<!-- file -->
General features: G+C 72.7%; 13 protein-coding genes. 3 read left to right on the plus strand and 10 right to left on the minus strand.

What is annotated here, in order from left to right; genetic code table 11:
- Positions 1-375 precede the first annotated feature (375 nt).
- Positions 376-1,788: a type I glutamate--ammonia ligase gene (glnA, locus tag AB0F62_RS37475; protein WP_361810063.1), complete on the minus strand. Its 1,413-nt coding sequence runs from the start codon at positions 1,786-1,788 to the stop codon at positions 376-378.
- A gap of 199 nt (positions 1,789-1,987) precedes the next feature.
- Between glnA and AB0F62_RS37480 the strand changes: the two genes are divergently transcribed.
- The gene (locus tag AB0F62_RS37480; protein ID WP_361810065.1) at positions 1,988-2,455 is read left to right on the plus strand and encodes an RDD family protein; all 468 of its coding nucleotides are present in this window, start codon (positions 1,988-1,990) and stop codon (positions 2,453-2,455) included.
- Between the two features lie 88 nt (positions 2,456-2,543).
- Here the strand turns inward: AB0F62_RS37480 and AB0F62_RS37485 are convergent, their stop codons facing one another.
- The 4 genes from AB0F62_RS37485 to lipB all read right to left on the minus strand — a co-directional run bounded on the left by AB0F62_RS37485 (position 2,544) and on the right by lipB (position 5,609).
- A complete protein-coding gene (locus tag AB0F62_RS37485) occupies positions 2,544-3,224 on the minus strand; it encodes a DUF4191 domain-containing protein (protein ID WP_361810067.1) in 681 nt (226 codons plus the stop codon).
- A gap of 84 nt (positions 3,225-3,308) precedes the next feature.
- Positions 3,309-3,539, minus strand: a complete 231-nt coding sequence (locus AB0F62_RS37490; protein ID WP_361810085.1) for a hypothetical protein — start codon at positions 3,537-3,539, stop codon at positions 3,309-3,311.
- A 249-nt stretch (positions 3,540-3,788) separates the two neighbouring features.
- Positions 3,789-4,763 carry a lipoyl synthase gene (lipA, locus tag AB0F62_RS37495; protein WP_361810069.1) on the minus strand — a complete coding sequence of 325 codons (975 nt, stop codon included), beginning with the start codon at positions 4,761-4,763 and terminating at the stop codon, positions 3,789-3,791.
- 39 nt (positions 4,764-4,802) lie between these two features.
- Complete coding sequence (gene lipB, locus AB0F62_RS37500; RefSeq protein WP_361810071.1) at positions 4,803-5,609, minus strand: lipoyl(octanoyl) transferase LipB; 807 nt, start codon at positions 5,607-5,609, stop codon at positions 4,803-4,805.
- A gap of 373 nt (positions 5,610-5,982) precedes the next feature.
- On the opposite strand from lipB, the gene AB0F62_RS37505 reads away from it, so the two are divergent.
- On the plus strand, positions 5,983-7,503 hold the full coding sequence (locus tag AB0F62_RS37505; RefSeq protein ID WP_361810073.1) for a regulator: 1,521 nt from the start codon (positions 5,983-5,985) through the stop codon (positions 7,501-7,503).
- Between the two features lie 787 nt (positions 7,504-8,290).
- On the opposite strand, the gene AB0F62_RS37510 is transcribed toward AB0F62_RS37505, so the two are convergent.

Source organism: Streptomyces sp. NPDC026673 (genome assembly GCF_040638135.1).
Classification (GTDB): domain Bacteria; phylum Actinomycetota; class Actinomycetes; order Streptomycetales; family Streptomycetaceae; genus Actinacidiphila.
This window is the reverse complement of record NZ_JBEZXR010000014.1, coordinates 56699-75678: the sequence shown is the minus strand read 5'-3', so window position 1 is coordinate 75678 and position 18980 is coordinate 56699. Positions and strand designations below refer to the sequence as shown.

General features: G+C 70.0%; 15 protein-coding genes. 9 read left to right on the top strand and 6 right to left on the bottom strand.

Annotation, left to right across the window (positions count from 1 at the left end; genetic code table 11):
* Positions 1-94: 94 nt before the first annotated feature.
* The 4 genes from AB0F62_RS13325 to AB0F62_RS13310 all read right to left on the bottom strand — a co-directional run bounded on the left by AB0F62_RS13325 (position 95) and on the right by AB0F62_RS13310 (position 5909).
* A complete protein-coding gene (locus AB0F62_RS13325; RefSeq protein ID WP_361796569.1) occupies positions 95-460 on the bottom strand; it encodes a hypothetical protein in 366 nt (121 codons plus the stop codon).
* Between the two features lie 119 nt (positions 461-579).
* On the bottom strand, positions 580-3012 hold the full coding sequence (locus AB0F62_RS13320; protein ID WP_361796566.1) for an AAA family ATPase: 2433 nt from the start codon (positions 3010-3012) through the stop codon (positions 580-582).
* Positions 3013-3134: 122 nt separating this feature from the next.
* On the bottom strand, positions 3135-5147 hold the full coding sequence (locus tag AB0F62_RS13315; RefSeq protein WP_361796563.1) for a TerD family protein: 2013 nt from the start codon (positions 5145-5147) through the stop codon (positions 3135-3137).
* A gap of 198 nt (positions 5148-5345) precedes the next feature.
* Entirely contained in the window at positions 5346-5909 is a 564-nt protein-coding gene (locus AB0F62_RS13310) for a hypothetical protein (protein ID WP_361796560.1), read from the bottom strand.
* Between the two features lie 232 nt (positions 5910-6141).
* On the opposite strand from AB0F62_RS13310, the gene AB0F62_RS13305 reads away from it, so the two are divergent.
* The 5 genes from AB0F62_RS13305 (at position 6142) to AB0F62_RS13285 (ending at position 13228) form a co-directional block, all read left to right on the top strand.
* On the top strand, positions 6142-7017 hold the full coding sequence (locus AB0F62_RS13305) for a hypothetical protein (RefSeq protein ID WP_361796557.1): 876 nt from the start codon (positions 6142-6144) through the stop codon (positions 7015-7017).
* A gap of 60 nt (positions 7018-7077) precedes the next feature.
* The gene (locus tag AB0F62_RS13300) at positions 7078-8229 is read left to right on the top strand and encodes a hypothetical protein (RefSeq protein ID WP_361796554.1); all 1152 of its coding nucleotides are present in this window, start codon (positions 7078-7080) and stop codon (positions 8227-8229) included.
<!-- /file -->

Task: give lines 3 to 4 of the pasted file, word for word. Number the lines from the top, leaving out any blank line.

- Positions 1-375 precede the first annotated feature (375 nt).
- Positions 376-1,788: a type I glutamate--ammonia ligase gene (glnA, locus tag AB0F62_RS37475; protein WP_361810063.1), complete on the minus strand. Its 1,413-nt coding sequence runs from the start codon at positions 1,786-1,788 to the stop codon at positions 376-378.